(Caption: Inmate Lester Walker, 23, talks Tuesday about the new section of the DeKalb County Jail where he currently living.)
The total cost of the jail expansion was $36 million, according to DeKalb County Administrator Gary Hanson. He said it's too soon to tell whether the project will come out over or under budget considering about $28,000 in other miscellaneous costs, including an exhaust fan issue within the new jail.
"Hopefully we'll have something extra," Hanson said.
The project still had more than $25,000 left in its $900,000 contingency budget in April, even after the DeKalb County Building Commission approved an extra $7,325 to replace already-installed valves controlling water flow to inmate cells that had traces of lead in them. The contingency budget originally was set at about $663,000, which was before an initial bond issue from the county was moved to the leeway fund and allowances from Excel Electric, Stark & Son and Waukegan Steel added about $28,000 more.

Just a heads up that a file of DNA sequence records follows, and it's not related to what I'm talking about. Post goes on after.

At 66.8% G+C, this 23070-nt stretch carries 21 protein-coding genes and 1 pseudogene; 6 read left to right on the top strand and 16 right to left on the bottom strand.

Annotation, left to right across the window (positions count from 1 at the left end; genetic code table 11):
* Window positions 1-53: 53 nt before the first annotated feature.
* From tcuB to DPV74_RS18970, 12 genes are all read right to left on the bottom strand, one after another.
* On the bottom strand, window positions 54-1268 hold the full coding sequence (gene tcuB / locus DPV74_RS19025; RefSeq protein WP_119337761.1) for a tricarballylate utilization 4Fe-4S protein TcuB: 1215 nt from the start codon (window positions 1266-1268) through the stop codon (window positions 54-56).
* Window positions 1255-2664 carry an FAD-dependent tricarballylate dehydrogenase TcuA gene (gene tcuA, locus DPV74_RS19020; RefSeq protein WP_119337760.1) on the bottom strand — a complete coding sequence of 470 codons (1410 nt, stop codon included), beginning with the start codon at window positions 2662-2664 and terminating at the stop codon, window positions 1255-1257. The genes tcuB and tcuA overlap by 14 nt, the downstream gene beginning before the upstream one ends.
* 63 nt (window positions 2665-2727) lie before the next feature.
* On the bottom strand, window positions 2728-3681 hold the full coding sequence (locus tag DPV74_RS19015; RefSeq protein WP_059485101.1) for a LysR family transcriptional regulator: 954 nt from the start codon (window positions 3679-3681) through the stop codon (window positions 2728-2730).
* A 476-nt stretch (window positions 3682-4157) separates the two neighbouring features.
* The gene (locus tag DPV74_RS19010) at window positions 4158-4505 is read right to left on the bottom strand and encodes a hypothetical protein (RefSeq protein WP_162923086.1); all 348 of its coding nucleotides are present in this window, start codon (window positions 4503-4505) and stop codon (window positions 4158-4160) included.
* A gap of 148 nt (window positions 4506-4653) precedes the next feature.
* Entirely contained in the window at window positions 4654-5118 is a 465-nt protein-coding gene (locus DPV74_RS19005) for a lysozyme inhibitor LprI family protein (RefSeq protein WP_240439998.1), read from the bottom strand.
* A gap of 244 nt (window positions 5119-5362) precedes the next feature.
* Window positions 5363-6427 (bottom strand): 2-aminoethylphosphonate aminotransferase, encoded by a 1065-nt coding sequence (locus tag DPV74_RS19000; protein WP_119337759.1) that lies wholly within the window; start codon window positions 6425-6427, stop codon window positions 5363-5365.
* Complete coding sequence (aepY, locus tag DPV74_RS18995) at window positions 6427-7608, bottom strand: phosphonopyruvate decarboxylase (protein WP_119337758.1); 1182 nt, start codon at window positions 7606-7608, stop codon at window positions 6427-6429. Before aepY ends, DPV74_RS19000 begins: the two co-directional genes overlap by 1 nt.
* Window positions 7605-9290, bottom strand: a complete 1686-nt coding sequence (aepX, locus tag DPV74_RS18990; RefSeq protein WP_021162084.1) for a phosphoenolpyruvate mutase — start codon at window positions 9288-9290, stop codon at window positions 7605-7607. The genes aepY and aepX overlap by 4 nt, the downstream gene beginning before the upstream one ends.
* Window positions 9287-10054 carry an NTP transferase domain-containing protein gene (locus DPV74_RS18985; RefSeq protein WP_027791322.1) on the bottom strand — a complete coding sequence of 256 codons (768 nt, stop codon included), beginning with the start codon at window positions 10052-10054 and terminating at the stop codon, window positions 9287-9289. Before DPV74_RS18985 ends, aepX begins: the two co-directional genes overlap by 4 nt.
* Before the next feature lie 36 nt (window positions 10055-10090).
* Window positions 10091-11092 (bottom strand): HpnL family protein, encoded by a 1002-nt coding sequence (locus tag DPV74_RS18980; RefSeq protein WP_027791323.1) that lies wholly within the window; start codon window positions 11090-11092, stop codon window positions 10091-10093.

In June 2017, the county issued about $33 million in bonds at a 3.6 percent interest rate for the project. Tipping fees – or a charge for waste haulers to dump trash – at Waste Management’s landfill near Cortland was set to cover about 90 percent of the annual payments, after it covers 100 percent of the cost in the first ten years, Hanson said.
Hanson said that will still be the case even after the City of DeKalb recently switched its disposal service provider. He said the landfill will pay for the remainder of the bonds, then new jail operations once the bonds are paid off and whatever's left over will go to a new radio communication system for the DeKalb County Sheriff's Office.
The landfill expansion has resulted in 500 tons of additional trash being dumped at the site a day. Sales tax proceeds will cover the remaining 10 percent of the cost to repay the bonds over 30 years.